107 #33: If Titanic’s lookouts had had binoculars, they’d have spotted the iceberg earlier

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titanic lookouts

FALSE. Binoculars are intended for inspecting objects which have first been picked up by the naked eye. Using them to search for objects actually makes those objects harder to find as they dramatically restrict the field of vision; at sea they are also much less clear than the naked eye. One should also remember that it was pitch dark, and that binocular technology at the turn of the century was not very advanced. George Bartlett, Marine Superintendent of the White Star Line and Commander in the Royal Naval Reserve with 30 years’ experience at sea, 18 of which were on the Atlantic, said at the British Inquiry that in his experience binoculars were of use to officers, but not to seamen. It was the lookout’s job to simply notify the bridge immediately of anything they had seen, and the bridge would then use binoculars to identify the object:

21713: ‘look-out men are there to use their eyes and to report immediately anything they see, not to find out the character of that object they see.’

Bartlett thought that there should never be binoculars in the crow’s nest as it might encourage the look-outs to find out what they had seen, which was not their job and which would only delay them. Their job was to immediately ring the bell the moment they saw anything.

Others, including Bertram Hayes, master of another White Star Line vessel, agreed with this view. Second Officer Charles Lightoller thought that binoculars might be useful if a light had been seen at a distance, in which case the officers might ring to ask the lookout to identify it. However, he agreed that in the case of a ‘derelict wreck or iceberg’, the lookout should immediately alert the bridge by striking the bell before making any attempt to identify what he had seen:

14293: ‘If one of those men on the look-out had seen something and applied the glasses is it not possible that he might have been able to identify it as an iceberg sooner than with the naked eye?’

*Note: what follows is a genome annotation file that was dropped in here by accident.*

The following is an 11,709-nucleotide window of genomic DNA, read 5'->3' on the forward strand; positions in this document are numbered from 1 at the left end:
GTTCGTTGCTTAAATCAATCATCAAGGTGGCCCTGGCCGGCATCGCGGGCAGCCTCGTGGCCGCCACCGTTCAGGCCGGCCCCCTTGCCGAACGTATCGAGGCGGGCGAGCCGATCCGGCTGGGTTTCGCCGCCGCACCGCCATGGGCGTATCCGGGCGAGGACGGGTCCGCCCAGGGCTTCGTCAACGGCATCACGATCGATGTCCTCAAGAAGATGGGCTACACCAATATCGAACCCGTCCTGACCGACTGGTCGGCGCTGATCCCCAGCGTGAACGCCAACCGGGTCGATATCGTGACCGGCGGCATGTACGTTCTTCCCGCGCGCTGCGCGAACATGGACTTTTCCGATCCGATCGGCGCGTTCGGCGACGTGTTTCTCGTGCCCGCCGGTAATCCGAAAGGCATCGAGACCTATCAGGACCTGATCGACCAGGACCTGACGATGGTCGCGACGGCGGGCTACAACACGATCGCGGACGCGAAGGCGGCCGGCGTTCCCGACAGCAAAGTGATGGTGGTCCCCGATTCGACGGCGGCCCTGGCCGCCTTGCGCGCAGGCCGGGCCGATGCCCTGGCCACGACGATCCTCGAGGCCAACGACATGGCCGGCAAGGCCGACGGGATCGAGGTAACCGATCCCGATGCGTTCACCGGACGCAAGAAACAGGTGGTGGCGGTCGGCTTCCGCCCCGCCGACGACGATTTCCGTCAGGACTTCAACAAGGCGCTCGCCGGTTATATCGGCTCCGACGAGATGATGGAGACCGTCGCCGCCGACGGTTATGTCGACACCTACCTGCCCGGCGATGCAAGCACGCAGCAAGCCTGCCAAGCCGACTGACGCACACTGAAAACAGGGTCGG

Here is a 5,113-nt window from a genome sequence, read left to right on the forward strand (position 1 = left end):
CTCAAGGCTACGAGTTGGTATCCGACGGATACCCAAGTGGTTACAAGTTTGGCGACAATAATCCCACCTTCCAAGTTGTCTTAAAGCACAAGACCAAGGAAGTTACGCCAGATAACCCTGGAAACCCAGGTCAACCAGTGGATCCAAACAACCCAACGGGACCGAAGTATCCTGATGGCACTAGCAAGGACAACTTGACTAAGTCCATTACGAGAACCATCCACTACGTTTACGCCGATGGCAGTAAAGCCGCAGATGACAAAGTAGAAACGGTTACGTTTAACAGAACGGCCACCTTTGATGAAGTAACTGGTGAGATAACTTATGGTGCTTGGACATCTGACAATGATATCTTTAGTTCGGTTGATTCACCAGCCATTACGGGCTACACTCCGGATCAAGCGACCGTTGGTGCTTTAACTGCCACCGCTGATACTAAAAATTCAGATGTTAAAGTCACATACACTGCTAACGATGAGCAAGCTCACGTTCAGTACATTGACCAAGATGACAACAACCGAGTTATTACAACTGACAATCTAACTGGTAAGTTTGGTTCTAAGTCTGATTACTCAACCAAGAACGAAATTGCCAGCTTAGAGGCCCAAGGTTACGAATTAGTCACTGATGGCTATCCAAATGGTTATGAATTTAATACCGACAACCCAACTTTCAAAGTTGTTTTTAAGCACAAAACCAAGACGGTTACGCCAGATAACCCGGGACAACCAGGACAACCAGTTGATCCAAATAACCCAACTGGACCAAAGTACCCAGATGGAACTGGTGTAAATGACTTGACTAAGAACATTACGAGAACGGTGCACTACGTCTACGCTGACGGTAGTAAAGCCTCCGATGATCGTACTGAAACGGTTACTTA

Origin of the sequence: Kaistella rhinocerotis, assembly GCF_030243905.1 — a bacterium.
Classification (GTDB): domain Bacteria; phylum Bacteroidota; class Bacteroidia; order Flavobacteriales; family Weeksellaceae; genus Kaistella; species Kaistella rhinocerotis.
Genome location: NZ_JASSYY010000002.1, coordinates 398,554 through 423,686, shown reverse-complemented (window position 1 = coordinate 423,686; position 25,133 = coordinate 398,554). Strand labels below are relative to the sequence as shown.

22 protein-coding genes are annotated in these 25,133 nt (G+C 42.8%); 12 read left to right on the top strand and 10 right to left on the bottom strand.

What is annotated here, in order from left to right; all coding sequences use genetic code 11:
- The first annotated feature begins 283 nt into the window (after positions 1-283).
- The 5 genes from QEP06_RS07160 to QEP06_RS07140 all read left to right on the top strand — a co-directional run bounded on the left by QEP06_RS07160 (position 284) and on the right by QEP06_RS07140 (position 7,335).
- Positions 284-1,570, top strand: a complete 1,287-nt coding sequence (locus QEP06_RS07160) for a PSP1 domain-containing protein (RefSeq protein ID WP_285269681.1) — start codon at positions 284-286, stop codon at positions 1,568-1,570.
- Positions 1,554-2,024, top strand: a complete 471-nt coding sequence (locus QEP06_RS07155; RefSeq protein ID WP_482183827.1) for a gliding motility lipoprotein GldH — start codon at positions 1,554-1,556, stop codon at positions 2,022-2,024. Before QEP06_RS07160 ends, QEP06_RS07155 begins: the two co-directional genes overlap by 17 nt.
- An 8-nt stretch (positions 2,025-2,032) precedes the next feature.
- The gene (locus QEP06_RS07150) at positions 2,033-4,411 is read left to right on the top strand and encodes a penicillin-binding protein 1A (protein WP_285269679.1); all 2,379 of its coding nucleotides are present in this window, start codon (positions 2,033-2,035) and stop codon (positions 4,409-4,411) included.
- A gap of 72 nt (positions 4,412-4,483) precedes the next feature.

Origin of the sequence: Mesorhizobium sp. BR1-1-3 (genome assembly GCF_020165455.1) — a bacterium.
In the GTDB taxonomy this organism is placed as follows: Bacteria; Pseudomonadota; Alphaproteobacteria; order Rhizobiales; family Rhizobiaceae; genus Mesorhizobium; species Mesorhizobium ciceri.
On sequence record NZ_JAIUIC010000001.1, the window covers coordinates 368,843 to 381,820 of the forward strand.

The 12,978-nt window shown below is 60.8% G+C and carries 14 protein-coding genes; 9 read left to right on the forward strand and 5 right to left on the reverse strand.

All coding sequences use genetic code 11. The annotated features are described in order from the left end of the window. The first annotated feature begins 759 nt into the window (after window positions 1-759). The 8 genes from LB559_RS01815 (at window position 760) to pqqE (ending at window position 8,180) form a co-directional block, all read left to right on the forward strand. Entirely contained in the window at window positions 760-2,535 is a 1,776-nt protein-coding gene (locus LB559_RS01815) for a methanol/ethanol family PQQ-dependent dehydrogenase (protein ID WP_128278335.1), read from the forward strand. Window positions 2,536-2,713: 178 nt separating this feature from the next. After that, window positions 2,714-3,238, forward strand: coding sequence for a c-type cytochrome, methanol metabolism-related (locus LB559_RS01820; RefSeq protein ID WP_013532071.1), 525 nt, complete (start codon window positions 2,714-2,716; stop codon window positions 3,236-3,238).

‘He might be able to identify it, but we do not wish him to identify it. All we want him to do is to strike the bells.’

14294: ‘I will put this to you: Supposing a man on the look-out fancies he sees something and strikes the bell, and it turns out not to be anything, I should think he would be reprimanded?’

‘He is in every case commended.’

The policy on whether glasses should be supplied to the crow’s-nest was set by the captain, and Titanic therefore was not obliged to supply them to the lookout men. Captain Lord of the Californian also considered the provision of glasses to lookouts unnecessary, and had only once done so, on the morning of April 15th, 1912, when he sent a lookout up above the crow’s nest to look for Titanic:

STL121: ‘Would glasses in the hands of the lookout be of any assistance in determining proximity to ice?’

‘No, I should not think so. I would never think of giving a man in the lookout a pair of glasses.’

STL122: ‘And have never done so?’

‘I did once. I do not think I will ever again.’

STL123: ‘When did you do it?’

‘The morning I was looking for the Titanic, I gave a pair to the lookout. I pulled a man up to the main truck in a coal basket when I heard of it, so he would have a good view around, and gave him a pair of glasses.’

STL124: ‘Let us understand each other. That was at the time when you were increasing your vigilance?’

‘Yes, sir.’

STL125: ‘And when you had sent an additional lookout to the crow’s nest?’

‘No; I pulled him up to the main truck, which is about 30 feet higher than the crow’s nest; pulled him up in a coal basket.’

STL126: ‘When you did that, you gave him glasses?’

‘Gave him glasses.’

STL127: ‘Of course, that was in daylight?’

‘Oh, yes.’

STL128: ‘And that is the only time you ever used glasses in the crow’s nest?’

‘The first time I ever heard of it.’

STL129: ‘Let me ask, where did you get these glasses that you gave to that extra lookout that morning?’

‘I took them off the bridge; a spare pair that were on the bridge.’

STL130: ‘You have glasses on the bridge for your own use?’

‘Yes.’

STL131: ‘And yet you have no glasses in the crow’s nest for the use of the lookout?’

‘No.’

If you’d like to read the full book of101 Things You Thought You Knew About The Titanic…But Didn’t!, or any of my other books on Titanic, please visit my Author Page on Amazon here: https://www.amazon.co.uk/tim-maltin/e/B005LNHYEQ/ref=ntt_dp_epwbk_1

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